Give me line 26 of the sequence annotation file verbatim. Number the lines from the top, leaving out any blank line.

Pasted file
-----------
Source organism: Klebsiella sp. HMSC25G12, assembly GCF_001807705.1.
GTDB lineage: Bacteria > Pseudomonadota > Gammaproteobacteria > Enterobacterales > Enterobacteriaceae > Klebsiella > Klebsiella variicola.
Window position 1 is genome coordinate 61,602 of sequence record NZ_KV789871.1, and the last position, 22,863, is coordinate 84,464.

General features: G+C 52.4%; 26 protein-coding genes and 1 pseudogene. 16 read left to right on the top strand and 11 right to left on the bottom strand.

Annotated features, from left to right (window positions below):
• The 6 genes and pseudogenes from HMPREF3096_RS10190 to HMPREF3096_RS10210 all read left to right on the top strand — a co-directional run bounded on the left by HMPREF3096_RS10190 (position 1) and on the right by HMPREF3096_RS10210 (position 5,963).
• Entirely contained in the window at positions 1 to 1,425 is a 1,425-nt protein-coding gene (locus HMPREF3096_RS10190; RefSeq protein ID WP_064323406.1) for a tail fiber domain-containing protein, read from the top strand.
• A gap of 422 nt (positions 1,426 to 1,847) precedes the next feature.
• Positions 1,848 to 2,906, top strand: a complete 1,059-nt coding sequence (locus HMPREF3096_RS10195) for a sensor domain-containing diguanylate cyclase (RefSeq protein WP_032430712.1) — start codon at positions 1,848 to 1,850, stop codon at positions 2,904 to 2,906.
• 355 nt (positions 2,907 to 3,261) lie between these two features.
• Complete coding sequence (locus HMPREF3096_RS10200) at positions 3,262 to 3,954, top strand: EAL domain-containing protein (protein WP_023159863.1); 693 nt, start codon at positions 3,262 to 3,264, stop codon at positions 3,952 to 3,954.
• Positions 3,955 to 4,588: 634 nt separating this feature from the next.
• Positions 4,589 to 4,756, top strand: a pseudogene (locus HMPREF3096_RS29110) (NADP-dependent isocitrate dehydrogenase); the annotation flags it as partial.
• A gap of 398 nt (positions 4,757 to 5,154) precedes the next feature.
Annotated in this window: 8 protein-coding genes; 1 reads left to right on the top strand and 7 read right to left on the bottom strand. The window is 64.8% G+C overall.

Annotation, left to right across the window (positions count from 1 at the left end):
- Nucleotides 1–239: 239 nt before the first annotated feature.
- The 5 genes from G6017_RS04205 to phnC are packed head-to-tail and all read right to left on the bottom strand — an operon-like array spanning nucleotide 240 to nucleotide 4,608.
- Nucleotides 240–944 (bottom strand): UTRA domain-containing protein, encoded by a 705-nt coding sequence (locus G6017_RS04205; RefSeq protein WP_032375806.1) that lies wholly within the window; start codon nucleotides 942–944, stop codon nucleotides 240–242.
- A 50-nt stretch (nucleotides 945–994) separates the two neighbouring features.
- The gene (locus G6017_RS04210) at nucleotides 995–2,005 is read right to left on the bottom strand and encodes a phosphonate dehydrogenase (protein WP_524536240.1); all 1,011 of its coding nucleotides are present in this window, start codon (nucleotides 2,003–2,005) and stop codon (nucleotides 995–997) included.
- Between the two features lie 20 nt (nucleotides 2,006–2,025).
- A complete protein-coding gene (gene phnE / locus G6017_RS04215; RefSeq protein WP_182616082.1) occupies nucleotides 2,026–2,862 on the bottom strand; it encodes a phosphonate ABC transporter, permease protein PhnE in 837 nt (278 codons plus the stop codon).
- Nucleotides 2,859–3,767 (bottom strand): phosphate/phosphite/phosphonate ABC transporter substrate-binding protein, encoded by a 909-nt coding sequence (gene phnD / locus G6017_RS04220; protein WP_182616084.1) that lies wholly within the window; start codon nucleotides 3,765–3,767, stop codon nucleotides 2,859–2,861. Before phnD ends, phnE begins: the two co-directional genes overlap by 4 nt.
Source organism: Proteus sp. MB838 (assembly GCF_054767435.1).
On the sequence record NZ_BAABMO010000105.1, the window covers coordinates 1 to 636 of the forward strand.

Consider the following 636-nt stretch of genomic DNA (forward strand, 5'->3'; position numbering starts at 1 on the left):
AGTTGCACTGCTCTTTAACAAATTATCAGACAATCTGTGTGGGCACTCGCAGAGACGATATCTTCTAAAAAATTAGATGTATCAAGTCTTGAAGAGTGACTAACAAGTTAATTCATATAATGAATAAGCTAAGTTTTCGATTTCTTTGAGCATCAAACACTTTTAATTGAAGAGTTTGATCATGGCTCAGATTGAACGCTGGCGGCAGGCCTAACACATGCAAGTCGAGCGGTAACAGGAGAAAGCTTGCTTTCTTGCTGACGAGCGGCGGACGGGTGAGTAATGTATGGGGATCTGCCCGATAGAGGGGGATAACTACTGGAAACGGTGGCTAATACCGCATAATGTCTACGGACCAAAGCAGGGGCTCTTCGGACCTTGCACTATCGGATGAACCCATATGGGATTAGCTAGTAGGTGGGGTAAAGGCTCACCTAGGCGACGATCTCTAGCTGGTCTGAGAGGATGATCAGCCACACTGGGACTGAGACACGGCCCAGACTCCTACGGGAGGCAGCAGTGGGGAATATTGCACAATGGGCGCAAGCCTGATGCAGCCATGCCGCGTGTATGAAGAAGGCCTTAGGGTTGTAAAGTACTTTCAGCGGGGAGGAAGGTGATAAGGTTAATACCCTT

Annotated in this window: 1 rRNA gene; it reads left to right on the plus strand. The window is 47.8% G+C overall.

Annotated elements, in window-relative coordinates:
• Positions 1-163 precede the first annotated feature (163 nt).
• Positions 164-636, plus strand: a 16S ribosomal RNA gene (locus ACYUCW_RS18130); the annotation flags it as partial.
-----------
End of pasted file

On the sequence record NZ_BAABMO010000105.1, the window covers coordinates 1 to 636 of the forward strand.